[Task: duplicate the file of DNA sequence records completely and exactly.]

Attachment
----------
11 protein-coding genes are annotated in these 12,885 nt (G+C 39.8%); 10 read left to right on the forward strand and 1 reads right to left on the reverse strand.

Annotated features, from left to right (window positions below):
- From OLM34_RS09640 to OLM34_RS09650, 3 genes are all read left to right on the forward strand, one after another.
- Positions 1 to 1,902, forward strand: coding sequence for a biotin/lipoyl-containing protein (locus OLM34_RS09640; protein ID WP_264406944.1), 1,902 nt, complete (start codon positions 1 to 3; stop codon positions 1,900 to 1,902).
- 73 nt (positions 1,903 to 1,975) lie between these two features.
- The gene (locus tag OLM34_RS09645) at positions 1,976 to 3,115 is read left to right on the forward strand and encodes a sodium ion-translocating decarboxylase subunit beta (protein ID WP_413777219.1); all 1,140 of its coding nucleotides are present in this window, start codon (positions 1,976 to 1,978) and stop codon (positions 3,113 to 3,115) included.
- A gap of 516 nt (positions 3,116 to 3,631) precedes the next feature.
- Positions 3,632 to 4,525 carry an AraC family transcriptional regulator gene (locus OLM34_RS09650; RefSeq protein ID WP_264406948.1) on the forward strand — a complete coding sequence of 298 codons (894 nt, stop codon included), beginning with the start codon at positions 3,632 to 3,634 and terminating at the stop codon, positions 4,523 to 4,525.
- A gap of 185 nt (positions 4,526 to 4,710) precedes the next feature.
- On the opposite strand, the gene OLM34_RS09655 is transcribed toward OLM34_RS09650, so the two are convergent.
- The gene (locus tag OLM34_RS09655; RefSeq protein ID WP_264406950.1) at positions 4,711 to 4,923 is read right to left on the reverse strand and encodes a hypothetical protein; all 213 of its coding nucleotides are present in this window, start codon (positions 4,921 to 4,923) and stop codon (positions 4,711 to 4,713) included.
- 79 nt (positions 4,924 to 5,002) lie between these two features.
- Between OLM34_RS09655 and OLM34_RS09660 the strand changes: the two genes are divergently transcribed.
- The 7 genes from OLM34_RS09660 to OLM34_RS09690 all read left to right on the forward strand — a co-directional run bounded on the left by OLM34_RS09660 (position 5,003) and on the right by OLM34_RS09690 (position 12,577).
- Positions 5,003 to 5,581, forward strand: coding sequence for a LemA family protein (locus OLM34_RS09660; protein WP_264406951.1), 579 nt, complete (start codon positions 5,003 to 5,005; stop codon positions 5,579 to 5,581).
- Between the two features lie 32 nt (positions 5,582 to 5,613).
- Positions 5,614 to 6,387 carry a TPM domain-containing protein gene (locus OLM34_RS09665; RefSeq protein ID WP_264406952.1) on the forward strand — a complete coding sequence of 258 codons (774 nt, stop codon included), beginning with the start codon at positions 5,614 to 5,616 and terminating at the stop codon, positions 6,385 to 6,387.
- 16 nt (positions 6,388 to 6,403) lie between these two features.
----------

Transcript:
11 protein-coding genes are annotated in these 12,885 nt (G+C 39.8%); 10 read left to right on the forward strand and 1 reads right to left on the reverse strand.

Annotated features, from left to right (window positions below):
- From OLM34_RS09640 to OLM34_RS09650, 3 genes are all read left to right on the forward strand, one after another.
- Positions 1 to 1,902, forward strand: coding sequence for a biotin/lipoyl-containing protein (locus OLM34_RS09640; protein ID WP_264406944.1), 1,902 nt, complete (start codon positions 1 to 3; stop codon positions 1,900 to 1,902).
- 73 nt (positions 1,903 to 1,975) lie between these two features.
- The gene (locus tag OLM34_RS09645) at positions 1,976 to 3,115 is read left to right on the forward strand and encodes a sodium ion-translocating decarboxylase subunit beta (protein ID WP_413777219.1); all 1,140 of its coding nucleotides are present in this window, start codon (positions 1,976 to 1,978) and stop codon (positions 3,113 to 3,115) included.
- A gap of 516 nt (positions 3,116 to 3,631) precedes the next feature.
- Positions 3,632 to 4,525 carry an AraC family transcriptional regulator gene (locus OLM34_RS09650; RefSeq protein ID WP_264406948.1) on the forward strand — a complete coding sequence of 298 codons (894 nt, stop codon included), beginning with the start codon at positions 3,632 to 3,634 and terminating at the stop codon, positions 4,523 to 4,525.
- A gap of 185 nt (positions 4,526 to 4,710) precedes the next feature.
- On the opposite strand, the gene OLM34_RS09655 is transcribed toward OLM34_RS09650, so the two are convergent.
- The gene (locus tag OLM34_RS09655; RefSeq protein ID WP_264406950.1) at positions 4,711 to 4,923 is read right to left on the reverse strand and encodes a hypothetical protein; all 213 of its coding nucleotides are present in this window, start codon (positions 4,921 to 4,923) and stop codon (positions 4,711 to 4,713) included.
- 79 nt (positions 4,924 to 5,002) lie between these two features.
- Between OLM34_RS09655 and OLM34_RS09660 the strand changes: the two genes are divergently transcribed.
- The 7 genes from OLM34_RS09660 to OLM34_RS09690 all read left to right on the forward strand — a co-directional run bounded on the left by OLM34_RS09660 (position 5,003) and on the right by OLM34_RS09690 (position 12,577).
- Positions 5,003 to 5,581, forward strand: coding sequence for a LemA family protein (locus OLM34_RS09660; protein WP_264406951.1), 579 nt, complete (start codon positions 5,003 to 5,005; stop codon positions 5,579 to 5,581).
- Between the two features lie 32 nt (positions 5,582 to 5,613).
- Positions 5,614 to 6,387 carry a TPM domain-containing protein gene (locus OLM34_RS09665; RefSeq protein ID WP_264406952.1) on the forward strand — a complete coding sequence of 258 codons (774 nt, stop codon included), beginning with the start codon at positions 5,614 to 5,616 and terminating at the stop codon, positions 6,385 to 6,387.
- 16 nt (positions 6,388 to 6,403) lie between these two features.